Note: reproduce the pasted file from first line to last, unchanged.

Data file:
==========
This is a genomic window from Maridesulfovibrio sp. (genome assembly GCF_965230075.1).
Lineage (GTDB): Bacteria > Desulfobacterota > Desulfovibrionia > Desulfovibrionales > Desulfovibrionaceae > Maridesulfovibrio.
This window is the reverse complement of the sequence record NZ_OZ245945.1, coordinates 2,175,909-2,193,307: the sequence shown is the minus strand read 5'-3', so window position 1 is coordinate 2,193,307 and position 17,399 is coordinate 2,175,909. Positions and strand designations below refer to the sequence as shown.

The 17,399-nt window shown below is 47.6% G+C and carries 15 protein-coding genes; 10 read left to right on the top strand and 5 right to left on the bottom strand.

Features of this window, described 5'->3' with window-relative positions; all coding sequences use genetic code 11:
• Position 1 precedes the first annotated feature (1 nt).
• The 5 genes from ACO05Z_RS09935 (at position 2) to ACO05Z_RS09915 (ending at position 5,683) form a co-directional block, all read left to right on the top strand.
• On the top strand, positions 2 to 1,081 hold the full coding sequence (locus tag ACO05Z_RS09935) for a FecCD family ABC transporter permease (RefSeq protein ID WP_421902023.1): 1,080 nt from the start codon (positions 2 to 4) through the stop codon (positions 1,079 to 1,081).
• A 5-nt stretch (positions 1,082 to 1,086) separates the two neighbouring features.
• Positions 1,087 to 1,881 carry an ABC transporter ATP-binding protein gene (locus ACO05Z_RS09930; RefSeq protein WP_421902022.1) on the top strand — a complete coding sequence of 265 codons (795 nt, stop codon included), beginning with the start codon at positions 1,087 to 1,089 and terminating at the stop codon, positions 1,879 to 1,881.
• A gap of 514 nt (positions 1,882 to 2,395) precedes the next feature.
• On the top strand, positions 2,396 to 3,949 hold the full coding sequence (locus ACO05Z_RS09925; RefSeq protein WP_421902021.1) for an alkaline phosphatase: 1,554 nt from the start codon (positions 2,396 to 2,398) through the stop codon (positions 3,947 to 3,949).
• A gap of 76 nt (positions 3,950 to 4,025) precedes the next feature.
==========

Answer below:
This is a genomic window from Maridesulfovibrio sp. (genome assembly GCF_965230075.1).
Lineage (GTDB): Bacteria > Desulfobacterota > Desulfovibrionia > Desulfovibrionales > Desulfovibrionaceae > Maridesulfovibrio.
This window is the reverse complement of the sequence record NZ_OZ245945.1, coordinates 2,175,909-2,193,307: the sequence shown is the minus strand read 5'-3', so window position 1 is coordinate 2,193,307 and position 17,399 is coordinate 2,175,909. Positions and strand designations below refer to the sequence as shown.

The 17,399-nt window shown below is 47.6% G+C and carries 15 protein-coding genes; 10 read left to right on the top strand and 5 right to left on the bottom strand.

Features of this window, described 5'->3' with window-relative positions; all coding sequences use genetic code 11:
• Position 1 precedes the first annotated feature (1 nt).
• The 5 genes from ACO05Z_RS09935 (at position 2) to ACO05Z_RS09915 (ending at position 5,683) form a co-directional block, all read left to right on the top strand.
• On the top strand, positions 2 to 1,081 hold the full coding sequence (locus tag ACO05Z_RS09935) for a FecCD family ABC transporter permease (RefSeq protein ID WP_421902023.1): 1,080 nt from the start codon (positions 2 to 4) through the stop codon (positions 1,079 to 1,081).
• A 5-nt stretch (positions 1,082 to 1,086) separates the two neighbouring features.
• Positions 1,087 to 1,881 carry an ABC transporter ATP-binding protein gene (locus ACO05Z_RS09930; RefSeq protein WP_421902022.1) on the top strand — a complete coding sequence of 265 codons (795 nt, stop codon included), beginning with the start codon at positions 1,087 to 1,089 and terminating at the stop codon, positions 1,879 to 1,881.
• A gap of 514 nt (positions 1,882 to 2,395) precedes the next feature.
• On the top strand, positions 2,396 to 3,949 hold the full coding sequence (locus ACO05Z_RS09925; RefSeq protein WP_421902021.1) for an alkaline phosphatase: 1,554 nt from the start codon (positions 2,396 to 2,398) through the stop codon (positions 3,947 to 3,949).
• A gap of 76 nt (positions 3,950 to 4,025) precedes the next feature.